Programming the ATSAMD21 with IBDAP
In the process of porting a blog post from the retired Arduino M0 Pro to Adafruit’s excellent Metro M0 Express, I ran into a few issues and scant amount of documentation. I’m writing this for the next poor soul wrestling with these systems.
Note: I’m a MacOS user, but the procedure below will work fine on Linux / Windows with some adjustments.
Setting up the IBDAP programmer
I had recently picked up an IBDAP programmer from Adafruit. This is a simple CMSIS-DAP device based on the LPC11u35 chipset.
In order to work as a CMSIS-DAP device, the dongle needs to be flashed with a firmware from the supplier. Unfortunately, the company behind the dongle seems to have gone out of business. Its documentation, firmware binaries, and github repositories have all vanished from the internet.
I found out via a forum post that mbed’s SWDAP firmware precompiled for LPC1768 works fine on this board. From there, the steps were relatively straightforward:
- Download the pre-built firmware.
$ wget https://os.mbed.com/media/uploads/chris/lpc11u35_swdap_lpc1768_if_crc.bin
- Connect the dongle over USB.
- Put the dongle in DFU mode by pressing both the RESET and ISP buttons. It should now appear as a USB drive named “CRP DISABLD”.
- Copy the firmware over to the drive. On my Mac this was best achieved with
$ dd if=lpc11u35_swdap_lpc1768_if_crc.bin of=/Volumes/CRP\ DISABLD/firmware.bin conv=notrunc
Note that simply dragging the firmware over did not work because it fits exactly within the flash and OSX wants some overhead, erroring out with “not enough space”.
- Reset the dongle by pressing the RESET button.
- Verify that it now enumerates as a USB drive named “DAPLINK”.
You are now the proud owner of a functional IBDAP programmer!
Installing OpenOCD with all the right dependencies to do CMSIS-DAP was once trickier than it ought to be. Today, the Homebrew formula takes care of it all for you:
$ brew install openocd ... $ openocd --version Open On-Chip Debugger 0.10.0 Licensed under GNU GPL v2 For bug reports, read http://openocd.org/doc/doxygen/bugs.html
Flashing the atsamd21g18
Both the Arduino M0 pro and the Metro M0 Express boards come with fancy bootloaders that let you update your firmware over USB. Most people will be thrilled to use that.
If - like me - you’re trying to build your own bootloader, things get a bit more complicated.
First, it’s best to check that you’re able to talk to the board over the debug interface. Use a SWD Ribbon cable to connect the IBDAP dongle to your board (you want to use the TGT_DBG port on the dongle). OpenOCD already has config files for CMSIS-DAP and the ATSAMD family, so you just need to source them and run openocd:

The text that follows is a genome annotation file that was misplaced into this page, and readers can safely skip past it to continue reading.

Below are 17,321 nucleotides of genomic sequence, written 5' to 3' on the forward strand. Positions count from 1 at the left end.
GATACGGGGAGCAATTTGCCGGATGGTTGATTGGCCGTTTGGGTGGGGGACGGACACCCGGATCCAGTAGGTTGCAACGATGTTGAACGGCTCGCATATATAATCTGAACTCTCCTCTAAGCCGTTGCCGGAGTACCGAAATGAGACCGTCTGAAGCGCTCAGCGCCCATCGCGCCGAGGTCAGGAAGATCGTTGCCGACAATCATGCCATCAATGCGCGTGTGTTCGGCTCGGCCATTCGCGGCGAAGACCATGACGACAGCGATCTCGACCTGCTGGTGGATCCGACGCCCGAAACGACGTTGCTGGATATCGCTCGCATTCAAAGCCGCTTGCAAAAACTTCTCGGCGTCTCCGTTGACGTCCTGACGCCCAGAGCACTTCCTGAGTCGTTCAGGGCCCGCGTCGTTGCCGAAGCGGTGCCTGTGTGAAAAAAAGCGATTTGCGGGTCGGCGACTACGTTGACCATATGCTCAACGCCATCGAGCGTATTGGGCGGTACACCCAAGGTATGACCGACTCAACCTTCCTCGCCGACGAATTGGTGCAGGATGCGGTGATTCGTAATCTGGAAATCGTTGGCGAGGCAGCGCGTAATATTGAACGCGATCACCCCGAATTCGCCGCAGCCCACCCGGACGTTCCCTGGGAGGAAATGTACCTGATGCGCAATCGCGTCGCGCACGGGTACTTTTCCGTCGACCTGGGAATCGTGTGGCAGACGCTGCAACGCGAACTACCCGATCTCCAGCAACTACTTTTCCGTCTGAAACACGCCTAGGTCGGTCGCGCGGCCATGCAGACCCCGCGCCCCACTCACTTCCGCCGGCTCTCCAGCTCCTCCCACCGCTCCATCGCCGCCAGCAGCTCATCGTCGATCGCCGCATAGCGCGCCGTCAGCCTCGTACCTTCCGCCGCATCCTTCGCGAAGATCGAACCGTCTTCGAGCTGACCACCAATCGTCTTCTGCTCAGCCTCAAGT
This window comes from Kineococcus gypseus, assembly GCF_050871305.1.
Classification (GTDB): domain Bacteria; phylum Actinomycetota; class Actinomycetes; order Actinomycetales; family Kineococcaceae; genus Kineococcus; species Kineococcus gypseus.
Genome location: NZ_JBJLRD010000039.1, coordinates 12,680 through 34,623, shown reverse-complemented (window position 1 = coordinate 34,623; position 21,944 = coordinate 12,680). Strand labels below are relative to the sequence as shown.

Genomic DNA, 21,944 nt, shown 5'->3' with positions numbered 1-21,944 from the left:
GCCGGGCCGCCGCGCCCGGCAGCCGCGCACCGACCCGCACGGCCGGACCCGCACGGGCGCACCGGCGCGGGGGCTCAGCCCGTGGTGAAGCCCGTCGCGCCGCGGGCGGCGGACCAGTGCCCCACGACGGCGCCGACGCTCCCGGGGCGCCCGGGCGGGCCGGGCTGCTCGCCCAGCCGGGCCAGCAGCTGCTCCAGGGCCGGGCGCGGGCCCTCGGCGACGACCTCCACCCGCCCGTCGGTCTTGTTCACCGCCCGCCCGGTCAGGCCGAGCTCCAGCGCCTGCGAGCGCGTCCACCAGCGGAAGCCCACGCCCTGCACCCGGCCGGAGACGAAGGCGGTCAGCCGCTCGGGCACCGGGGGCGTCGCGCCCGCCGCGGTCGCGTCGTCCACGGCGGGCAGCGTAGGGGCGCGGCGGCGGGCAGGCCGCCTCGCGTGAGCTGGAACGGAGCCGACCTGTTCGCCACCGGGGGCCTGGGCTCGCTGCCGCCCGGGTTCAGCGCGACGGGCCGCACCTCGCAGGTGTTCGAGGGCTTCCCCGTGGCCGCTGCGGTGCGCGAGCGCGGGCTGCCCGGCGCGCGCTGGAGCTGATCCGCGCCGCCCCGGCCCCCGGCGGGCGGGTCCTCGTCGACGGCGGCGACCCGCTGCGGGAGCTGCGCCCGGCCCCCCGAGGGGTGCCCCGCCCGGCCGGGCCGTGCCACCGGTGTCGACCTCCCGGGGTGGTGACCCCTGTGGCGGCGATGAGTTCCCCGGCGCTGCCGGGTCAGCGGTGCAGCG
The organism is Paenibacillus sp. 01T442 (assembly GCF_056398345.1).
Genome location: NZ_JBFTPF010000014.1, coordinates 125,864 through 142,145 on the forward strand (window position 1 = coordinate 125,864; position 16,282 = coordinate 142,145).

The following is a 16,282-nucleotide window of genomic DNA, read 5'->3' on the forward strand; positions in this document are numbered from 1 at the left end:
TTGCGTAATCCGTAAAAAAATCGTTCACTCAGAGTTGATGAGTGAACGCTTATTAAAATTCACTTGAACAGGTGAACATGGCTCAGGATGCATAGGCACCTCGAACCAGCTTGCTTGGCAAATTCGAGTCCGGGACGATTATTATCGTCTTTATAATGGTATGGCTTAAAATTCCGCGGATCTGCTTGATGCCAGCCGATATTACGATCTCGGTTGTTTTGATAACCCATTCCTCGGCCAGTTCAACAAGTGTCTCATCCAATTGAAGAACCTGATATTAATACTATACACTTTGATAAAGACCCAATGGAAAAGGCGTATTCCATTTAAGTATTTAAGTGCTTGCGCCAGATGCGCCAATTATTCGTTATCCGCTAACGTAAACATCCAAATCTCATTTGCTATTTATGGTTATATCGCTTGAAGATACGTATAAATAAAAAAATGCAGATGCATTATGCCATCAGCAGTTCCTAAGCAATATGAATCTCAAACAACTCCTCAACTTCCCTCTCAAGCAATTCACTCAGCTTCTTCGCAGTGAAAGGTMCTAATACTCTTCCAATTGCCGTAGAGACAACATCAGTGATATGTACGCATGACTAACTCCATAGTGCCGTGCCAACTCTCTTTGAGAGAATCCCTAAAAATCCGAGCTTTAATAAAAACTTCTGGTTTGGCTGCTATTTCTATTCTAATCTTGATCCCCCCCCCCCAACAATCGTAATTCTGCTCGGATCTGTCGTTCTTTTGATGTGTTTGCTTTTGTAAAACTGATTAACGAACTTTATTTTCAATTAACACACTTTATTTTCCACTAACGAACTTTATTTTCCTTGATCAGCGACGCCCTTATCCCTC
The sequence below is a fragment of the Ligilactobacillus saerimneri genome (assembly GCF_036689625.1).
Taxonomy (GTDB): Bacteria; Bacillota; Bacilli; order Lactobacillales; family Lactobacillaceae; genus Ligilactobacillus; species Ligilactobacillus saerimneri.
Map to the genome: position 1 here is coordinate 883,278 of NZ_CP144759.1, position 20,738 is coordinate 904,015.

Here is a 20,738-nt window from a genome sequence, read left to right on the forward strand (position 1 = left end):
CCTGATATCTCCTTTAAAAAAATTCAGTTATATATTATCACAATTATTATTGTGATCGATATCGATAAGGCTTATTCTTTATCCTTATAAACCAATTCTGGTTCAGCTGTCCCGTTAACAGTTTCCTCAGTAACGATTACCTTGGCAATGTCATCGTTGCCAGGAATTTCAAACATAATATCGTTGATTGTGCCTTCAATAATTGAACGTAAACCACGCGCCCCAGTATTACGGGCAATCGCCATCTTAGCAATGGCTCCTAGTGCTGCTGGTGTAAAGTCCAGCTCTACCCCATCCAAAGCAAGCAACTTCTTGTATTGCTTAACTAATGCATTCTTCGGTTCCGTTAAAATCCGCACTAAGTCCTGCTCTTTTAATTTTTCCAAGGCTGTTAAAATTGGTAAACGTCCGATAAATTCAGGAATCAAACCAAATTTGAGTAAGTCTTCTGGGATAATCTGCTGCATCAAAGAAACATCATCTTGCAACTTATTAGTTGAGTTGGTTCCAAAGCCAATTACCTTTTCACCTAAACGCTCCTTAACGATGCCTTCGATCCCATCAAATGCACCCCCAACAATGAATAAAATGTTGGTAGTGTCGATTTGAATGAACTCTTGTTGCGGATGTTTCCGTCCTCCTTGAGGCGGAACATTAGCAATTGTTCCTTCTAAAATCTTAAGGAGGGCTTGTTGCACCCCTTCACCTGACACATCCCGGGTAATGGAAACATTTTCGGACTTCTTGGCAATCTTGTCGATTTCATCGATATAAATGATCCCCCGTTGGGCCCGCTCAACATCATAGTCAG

$ openocd -c "source [find interface/cmsis-dap.cfg]; source [find target/at91samdXX.cfg]" Open On-Chip Debugger 0.10.0 Licensed under GNU GPL v2 For bug reports, read http://openocd.org/doc/doxygen/bugs.html Info : auto-selecting first available session transport "swd". To override use 'transport select <transport>'. none srst_pulls_trst adapter speed: 400 kHz cortex_m reset_config sysresetreq Info : CMSIS-DAP: SWD Supported Info : CMSIS-DAP: Interface Initialised (SWD) Info : CMSIS-DAP: FW Version = 1.0 Info : SWCLK/TCK = 1 SWDIO/TMS = 1 TDI = 0 TDO = 0 nTRST = 0 nRESET = 1 Info : CMSIS-DAP: Interface ready Info : clock speed 400 kHz Info : SWD DPIDR 0x0bc11477 Info : at91samd.cpu: hardware has 4 breakpoints, 2 watchpoints
So far so good. Let’s now write an openocd.cfg file to load our firmware:
# Load the configuration for the MCU over CMSIS-DAP source [find interface/cmsis-dap.cfg] source [find target/at91samdXX.cfg] # Flash the firmware program your-firmware-file.bin # Read it back and verify it verify # Reset the board reset # Close the openocd server shutdow
These are all general openocd command documented on their website.
Not so fast…
** Programming Started ** auto erase enabled Info : SAMD MCU: SAMD21G18A (256KB Flash, 32KB RAM) Error: SAMD: NVM lock error Error: Failed to erase row containing 00000000 Error: SAMD: failed to erase sector 0 Error: failed erasing sectors 0 to 0 embedded:startup.tcl:476: Error: ** Programming Failed **
It turns out our MCU can write protect bootloader pages, so that a firmware bug does not overwrite the bootloader and brick the device. You can read all about it in section 9.4 of the SAMD20 family datasheet. Typically, boot protection can be overcome with a chip erase, but that did not do the trick here.
To disable it, we need to zero out the
BOOTPROT bits (0:2) in the NVM User Row,
which is a fancy name for a non-volatile, 64-bit register at address
Conveniently, openOCD has a MCU specific command just for this, documented here! Let’s add it to our script.
# Load the configuration for the MCU over CMSIS-DAP source [find interface/cmsis-dap.cfg] source [find target/at91samdXX.cfg] # Init openocd init # Reset & Halt the chip reset halt # Unlock the bootloade regions at91samd bootloader 0 # Reset the chip reset # Flash the firmware program your-firmware-file.bin # Read it back and verify it verify # Reset the board reset # Close the openocd server shutdow
And off we go!
** Programming Started ** auto erase enabled Info : SAMD MCU: SAMD21G18A (256KB Flash, 32KB RAM) wrote 16384 bytes from file build/minimal/minimal.bin in 3.695003s (4.330 KiB/s) ** Programming Finished ** ** Verify Started ** verified 1252 bytes in 0.207606s (5.889 KiB/s) ** Verified OK ** ** Resetting Target ** shutdown command invoked